Local hemp farmer sees big SC business potential in legal marijuana

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CHARLESTON COUNTY, S.C. (WCIV) — Big changes could be coming to a South Carolina industry that’s still in its infancy.

Hemp farmers are excited about what the possibility of making marijuana legal could mean for both businesses and consumers.

The hemp industry got its start in South Carolina back in 2017. Only a few years off the ground, it now could have the potential to expand after former congressman Joe Cunningham announced his plans to legalize to use of marijuana if elected governor in 2022.

Cody Callarman, owner and founder of Zitro Farms, is a veteran who has seen the affects hemp can have on physical and mental trauma.

"I’ve lost three friends in combat; and as of a month ago, eight to suicide, PTSD, everything that comes with it,” Callarman said.

As a former Marine, Callarman is no stranger to loss. It’s what he’s gained through his business that helps him carry on the legacy of a friend. It’s also what got him into growing hemp flowers two years ago.

“I’ve had, like most veterans, we have our run-ins with alcohol,” Callarman said. “Four to five years ago, I tried cannabis for the first time, and that was really my eye-opening of, ‘Wow, how is this plant illegal and alcohol isn’t?’”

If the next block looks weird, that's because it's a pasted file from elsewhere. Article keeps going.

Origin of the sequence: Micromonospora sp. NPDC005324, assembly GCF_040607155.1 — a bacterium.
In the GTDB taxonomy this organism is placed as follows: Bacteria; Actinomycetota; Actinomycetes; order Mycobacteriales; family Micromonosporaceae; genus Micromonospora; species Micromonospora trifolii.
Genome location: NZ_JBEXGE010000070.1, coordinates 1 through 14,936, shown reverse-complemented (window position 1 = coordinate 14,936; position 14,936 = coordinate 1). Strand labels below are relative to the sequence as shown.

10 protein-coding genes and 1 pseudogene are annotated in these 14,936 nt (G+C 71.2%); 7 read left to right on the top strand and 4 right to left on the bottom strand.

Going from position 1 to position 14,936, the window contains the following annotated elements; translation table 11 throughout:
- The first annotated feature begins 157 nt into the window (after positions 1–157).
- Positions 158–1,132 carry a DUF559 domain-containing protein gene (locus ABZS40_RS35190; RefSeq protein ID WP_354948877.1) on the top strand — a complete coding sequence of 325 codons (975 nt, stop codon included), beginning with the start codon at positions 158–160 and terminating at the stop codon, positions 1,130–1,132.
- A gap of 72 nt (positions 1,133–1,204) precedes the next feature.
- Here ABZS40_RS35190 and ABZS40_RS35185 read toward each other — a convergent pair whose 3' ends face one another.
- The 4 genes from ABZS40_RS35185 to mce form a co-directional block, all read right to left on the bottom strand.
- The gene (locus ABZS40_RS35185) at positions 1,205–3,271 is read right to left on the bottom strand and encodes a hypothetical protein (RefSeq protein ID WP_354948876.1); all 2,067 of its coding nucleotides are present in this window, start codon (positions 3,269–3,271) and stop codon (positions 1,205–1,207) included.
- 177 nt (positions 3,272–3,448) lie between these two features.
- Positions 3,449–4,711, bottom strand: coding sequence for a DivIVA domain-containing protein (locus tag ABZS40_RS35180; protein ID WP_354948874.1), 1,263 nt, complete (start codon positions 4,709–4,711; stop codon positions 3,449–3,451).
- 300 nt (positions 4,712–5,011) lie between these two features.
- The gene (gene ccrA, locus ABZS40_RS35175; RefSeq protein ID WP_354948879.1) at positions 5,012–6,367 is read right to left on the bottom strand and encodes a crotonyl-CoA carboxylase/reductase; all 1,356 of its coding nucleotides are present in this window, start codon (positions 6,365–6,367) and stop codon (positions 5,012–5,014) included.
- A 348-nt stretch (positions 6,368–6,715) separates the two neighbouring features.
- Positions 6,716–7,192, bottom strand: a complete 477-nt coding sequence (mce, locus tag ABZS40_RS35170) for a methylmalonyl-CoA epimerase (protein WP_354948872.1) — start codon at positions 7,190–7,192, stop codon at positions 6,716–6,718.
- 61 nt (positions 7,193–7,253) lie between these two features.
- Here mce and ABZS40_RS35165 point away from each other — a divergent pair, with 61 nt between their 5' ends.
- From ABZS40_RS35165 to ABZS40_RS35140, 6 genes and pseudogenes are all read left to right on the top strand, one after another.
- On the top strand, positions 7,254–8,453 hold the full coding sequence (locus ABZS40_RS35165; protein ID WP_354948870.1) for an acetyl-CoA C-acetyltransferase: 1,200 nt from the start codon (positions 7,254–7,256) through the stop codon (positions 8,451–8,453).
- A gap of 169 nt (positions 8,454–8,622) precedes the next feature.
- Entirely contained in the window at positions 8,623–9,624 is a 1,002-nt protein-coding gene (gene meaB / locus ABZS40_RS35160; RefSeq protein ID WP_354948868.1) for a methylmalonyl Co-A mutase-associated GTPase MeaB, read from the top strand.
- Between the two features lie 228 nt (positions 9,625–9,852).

After living in California where recreational marijuana is legal, Callarman recognized an opportunity to open shop in his home state.

“We’re in such an infant stage that I figured, wow, I can really go over there knowing what I know from California and how that’s built and really try to build the industry here,” he said.

“To be competitive on the national stage, we definitely need to have cannabis legal in our state before it’s federal,” Callarman said.

According to Callarman, that needs to happen sooner, rather than later.

“If we wait until it’s federally legal and then we open the floodgates, were going to have a lot of outside investment come in, a lot of big money from other states,” he said.

A potential boom for a business' bottom line, but Callarman said it must be regulated properly.

“I think in order to make this fair and to make it, especially the customer, comfortable with the product, I think we need to have some sort of system in place to know where it's coming from,” he said.

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